I think the issue lies with the universities not sending in an approval request to the VA asking for approval of that particular program, so student can use their Post 9/11 GI Bill to attend. As you are finding out, just because a university is VA-approved, it does not mean all their programs are approved.

Of course the easy answer is to choose one of the 10% whose program is already approved, but most likely that is at one of the universities you do not want to attend. The other option is to pick out one or two universities and ask them to send an approval request to the VA to get their master’s program in archeology approved. They can see the approval process by going to this VA’s website page.

It really isn’t a VA issue which is probably why you are hitting a brick wall – it is a college issue needing to go through the VA’s approval process.

Author Ron Kness is no longer in the service.

Q: I have 19 active duty years in service and want to know how do I transfer my GI Bill over to my dependent?

A: It is pretty easy. You already meet the first Post 9/11 GI Bill transfer eligibility requirement of having served for at least 6 years. I’m assuming your current enlistment takes you out to 20 years, so you shouldn’t have to agree to serve any additional time, which is the second requirement.

If so, then go to the TEB website and enter the number of months you want to transfer to your dependent. It can be any amount of your unused months of entitlement. Keep checking back on the website and look for the status to change from “Pending Review” to “Approved”.

Once that happens, then have your dependent go to the eBenefits website and submit VA Form 22-1990e. In return, s/he will get back a Certificate of Eligibility. S/he will need that certificate when enrolling as a GI Bill student using transferred benefits.

Just note if your dependent is not your spouse, then s/he will have to use their Post 9/11 GI Bill transferred benefits before age 26. If it is your spouse, the he/she has up to 15 years from the approval date to use up transferred benefits.

Author Ron Kness is no longer in the service.

Q: My wife is trying to go to college and I want to know, if after my six-year mark in the Army, will she be eligible for me to request a transfer of my GI Bill?

A: It isn’t a matter if she will be eligible, it is a matter if your meet the transfer of benefits eligibility requirements. Right now the Post 9/11 GI Bill rules state that if you are on active duty, you must have served at least six year and agree to serve an additional four years, so if you have at least four years left on your enlistment at the time your hit six years of service and make you transfer request, you should be good-to-go.

Once eligible, go to the TEB website and enter the number of months you wish to transfer into her record. Once finished you will see “Pending Review” in the Status block. Keep coming back periodically to the website and look for the status to change to “Approved”. It can take up to 10 weeks for the status to change.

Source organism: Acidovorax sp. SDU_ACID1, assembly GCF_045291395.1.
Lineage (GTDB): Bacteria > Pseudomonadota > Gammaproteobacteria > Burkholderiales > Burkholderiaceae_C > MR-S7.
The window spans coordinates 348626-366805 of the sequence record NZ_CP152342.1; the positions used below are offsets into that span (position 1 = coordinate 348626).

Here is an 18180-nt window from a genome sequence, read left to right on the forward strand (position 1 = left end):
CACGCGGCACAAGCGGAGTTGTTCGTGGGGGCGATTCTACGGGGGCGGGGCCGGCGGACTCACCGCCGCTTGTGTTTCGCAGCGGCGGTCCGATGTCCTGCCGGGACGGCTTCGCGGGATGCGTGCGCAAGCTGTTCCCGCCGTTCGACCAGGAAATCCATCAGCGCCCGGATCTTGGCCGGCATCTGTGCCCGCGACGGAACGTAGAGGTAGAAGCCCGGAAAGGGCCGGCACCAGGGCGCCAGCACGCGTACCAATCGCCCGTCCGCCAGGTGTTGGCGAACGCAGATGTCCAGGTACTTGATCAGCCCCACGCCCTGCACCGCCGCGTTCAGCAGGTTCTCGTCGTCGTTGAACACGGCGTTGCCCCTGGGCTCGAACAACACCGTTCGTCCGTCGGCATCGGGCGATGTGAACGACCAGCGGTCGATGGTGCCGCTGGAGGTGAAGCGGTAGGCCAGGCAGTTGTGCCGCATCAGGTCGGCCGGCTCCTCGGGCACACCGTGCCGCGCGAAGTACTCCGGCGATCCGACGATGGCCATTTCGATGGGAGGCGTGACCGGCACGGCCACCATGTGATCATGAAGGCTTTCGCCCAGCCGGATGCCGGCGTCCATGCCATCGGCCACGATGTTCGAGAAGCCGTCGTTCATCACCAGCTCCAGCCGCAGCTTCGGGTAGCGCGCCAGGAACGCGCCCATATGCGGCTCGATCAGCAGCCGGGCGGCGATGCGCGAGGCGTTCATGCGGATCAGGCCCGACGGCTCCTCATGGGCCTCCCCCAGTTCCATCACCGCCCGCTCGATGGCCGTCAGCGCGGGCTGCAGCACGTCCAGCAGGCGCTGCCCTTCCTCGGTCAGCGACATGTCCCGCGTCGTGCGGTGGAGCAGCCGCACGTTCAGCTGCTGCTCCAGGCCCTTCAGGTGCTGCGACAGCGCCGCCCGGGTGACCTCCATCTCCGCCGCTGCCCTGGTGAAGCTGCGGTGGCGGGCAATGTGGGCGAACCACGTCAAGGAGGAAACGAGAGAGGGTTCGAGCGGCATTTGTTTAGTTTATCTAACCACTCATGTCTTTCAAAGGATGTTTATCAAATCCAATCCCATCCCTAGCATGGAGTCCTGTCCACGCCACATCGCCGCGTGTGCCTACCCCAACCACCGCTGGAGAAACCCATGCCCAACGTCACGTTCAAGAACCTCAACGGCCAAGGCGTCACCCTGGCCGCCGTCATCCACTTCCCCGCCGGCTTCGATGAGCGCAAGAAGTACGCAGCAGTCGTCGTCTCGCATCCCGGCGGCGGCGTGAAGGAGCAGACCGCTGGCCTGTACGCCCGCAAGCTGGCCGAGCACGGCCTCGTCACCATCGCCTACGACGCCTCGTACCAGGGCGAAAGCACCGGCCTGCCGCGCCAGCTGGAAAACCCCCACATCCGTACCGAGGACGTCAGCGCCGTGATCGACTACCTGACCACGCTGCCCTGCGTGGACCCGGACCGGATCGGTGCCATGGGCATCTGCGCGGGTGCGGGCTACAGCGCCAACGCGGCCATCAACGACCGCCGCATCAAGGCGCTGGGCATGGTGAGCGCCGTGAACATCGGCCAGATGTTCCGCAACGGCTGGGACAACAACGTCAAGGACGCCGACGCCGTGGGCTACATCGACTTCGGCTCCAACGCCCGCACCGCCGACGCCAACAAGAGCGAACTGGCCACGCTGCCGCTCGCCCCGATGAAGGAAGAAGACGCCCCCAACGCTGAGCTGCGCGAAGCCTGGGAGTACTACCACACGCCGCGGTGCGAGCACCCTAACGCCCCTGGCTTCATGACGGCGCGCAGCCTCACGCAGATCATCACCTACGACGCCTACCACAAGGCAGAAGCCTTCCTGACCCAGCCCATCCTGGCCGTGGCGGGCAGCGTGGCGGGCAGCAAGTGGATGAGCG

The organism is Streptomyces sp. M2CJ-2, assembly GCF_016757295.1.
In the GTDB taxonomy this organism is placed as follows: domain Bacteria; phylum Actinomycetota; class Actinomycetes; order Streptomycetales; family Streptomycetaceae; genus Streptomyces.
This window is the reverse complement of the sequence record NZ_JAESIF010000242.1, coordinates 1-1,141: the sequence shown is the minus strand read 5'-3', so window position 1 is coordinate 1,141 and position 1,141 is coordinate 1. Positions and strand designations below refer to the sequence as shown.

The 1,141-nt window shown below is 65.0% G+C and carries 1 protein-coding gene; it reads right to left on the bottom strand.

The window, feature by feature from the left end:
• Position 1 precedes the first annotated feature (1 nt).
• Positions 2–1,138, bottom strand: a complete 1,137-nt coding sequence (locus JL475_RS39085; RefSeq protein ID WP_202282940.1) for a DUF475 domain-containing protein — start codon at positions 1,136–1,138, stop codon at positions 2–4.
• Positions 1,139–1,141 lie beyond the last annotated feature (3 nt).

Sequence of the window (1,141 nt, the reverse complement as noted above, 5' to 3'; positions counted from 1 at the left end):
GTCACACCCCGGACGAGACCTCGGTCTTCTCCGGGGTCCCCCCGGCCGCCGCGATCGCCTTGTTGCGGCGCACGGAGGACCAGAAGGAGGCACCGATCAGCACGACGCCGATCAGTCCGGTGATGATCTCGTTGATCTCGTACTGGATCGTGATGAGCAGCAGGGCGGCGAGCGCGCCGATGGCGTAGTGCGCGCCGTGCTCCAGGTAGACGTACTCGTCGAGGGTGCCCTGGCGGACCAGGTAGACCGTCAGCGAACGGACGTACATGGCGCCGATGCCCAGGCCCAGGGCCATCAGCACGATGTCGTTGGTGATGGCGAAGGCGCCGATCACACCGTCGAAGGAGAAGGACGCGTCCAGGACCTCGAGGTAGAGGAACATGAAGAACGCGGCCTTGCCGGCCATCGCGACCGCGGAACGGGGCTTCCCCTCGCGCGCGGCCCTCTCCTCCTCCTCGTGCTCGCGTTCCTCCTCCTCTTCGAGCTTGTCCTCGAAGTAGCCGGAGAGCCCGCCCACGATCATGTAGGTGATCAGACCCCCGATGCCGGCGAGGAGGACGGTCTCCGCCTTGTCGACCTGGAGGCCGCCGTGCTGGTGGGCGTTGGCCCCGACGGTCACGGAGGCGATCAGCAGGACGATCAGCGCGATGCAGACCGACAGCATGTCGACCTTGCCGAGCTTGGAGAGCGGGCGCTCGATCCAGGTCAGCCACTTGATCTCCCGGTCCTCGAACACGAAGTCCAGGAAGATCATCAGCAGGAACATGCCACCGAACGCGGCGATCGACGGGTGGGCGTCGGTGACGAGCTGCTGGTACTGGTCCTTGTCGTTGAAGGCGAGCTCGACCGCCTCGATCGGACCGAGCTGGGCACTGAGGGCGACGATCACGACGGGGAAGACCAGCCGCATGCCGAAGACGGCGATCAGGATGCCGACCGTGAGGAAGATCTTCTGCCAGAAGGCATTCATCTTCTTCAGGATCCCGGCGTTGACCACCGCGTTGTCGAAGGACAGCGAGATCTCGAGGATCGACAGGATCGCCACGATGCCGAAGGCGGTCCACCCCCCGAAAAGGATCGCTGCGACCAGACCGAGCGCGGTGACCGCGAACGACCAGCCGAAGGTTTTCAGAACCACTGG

Once that happens, then your wife can go to the eBenefits website and submit VA Form 22-1990e. In return, she will get her Certificate of Eligibility that she needs when she enrolls in school as a student using Post 9/11 GI Bill transferred benefits.

One change that will take effect in October is she will start receiving the book stipend. Up until then, she would not have been eligible to get that part of the benefit.

Author Ron Kness is no longer in the service.

Q: What do I qualify for as far as the Post 9/11 GI Bill?

A: It really depends on when you served, for how long and whether your service was on active duty or in a Reserve Component. Generally speaking, to qualify for the Post 9/11 GI Bill, you had to serve for at least 90-days on a Title 10 order after September 10, 2001.

If you are in one of the Reserve Components, i.e. Reserve of National Guard, then your Title 10 service had to be in support of a contingency operation, such as Iraq, Afghanistan and a whole host of others. A typical one-year deployment would place you at the 60% Post 9/11 GI Bill tier.

To transfer benefits to a dependent, you would have had to serve at least six years in the Armed Forces and agree to serve an additional four years. Transferred benefit recipients inherit the same tier percentage as the sponsor making the transfer.

For active duty servicemembers, the rules are slightly different. They have to serve for at least six years (of which at least three years had to be after September 10, 2011) and agree to serve an additional four years, but active duty time is Title 10 time already. The  only time that doesn’t count in the beginning is training time, and after 24 months of service, even that time counts toward Post 9/11 GI Bill eligibility.

The other difference is active duty personnel have to be at the 100% Post 9/11 GI Bill tier before they can transfer benefits to a dependent. That requires at least three years of their six years of required service be after September 10, 2001.